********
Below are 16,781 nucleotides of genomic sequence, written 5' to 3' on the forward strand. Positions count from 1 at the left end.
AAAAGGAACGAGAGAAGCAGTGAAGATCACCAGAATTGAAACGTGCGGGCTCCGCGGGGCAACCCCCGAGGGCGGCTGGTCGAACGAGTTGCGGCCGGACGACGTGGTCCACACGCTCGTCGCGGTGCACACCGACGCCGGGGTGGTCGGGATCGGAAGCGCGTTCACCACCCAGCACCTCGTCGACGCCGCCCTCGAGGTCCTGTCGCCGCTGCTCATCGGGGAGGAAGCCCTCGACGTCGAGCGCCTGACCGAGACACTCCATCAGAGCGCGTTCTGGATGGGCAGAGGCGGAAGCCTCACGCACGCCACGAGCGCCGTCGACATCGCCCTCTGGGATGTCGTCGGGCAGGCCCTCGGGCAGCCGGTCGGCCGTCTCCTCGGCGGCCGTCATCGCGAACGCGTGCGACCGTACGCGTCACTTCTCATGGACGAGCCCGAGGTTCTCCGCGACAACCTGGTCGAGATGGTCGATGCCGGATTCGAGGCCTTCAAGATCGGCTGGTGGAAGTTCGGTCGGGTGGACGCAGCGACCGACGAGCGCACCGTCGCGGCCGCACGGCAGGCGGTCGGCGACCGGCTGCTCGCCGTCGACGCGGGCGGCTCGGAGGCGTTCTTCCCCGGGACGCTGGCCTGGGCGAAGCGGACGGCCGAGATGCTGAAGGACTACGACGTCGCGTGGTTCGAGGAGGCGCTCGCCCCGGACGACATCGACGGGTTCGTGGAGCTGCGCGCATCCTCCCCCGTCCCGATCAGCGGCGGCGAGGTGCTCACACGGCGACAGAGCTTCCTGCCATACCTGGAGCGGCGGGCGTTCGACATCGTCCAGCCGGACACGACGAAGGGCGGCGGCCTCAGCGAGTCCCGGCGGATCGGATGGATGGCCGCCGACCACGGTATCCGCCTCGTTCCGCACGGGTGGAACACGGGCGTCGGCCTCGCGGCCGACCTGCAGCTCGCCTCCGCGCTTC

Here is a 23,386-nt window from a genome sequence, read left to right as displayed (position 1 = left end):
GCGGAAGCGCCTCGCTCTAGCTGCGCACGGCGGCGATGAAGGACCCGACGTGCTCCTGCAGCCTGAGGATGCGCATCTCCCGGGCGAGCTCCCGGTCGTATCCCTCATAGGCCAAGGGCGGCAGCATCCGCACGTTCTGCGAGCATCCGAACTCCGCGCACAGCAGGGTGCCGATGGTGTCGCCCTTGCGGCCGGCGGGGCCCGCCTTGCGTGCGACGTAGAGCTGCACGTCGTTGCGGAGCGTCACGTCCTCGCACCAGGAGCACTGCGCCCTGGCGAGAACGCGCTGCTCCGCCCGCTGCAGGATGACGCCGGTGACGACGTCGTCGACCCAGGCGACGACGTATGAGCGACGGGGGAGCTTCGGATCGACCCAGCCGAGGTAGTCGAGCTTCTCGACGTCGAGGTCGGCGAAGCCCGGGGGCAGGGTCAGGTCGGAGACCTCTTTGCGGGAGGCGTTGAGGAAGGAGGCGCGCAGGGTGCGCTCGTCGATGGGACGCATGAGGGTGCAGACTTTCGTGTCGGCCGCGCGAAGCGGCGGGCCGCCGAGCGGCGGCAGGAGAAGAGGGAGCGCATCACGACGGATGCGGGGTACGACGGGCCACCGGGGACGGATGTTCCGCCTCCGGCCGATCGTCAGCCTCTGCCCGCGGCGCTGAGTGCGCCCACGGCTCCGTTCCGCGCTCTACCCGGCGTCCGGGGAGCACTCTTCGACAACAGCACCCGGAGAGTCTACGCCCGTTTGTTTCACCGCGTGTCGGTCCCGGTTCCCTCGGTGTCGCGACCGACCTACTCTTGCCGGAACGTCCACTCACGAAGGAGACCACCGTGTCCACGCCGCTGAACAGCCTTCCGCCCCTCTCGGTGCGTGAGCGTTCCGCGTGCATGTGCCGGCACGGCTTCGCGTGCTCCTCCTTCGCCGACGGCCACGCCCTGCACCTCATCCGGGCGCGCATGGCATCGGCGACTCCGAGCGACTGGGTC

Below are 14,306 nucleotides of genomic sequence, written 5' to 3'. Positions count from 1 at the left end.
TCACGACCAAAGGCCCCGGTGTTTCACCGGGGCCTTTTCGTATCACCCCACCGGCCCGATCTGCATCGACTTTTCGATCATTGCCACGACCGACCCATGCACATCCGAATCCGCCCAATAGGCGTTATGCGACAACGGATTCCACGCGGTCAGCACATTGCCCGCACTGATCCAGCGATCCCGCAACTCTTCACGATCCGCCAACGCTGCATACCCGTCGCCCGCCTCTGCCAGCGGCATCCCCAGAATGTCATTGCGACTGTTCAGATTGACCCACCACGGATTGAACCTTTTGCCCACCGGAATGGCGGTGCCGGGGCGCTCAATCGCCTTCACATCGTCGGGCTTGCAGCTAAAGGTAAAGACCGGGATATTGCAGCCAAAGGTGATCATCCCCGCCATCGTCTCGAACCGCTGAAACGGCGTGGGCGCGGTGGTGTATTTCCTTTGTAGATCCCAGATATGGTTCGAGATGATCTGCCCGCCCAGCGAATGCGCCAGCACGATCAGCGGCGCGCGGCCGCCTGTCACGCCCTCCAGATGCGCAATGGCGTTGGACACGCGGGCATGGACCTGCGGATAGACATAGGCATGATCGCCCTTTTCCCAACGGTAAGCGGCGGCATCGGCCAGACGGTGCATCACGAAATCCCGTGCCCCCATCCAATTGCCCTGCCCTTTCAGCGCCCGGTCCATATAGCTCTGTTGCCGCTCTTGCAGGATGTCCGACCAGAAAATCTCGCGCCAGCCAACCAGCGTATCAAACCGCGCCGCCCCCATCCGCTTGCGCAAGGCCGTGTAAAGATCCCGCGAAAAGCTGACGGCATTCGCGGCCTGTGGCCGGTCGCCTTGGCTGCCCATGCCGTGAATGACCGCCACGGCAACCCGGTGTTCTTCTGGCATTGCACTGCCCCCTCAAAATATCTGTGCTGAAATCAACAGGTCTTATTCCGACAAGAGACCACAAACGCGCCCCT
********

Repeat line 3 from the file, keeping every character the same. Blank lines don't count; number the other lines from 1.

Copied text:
Here is a 23,386-nt window from a genome sequence, read left to right as displayed (position 1 = left end):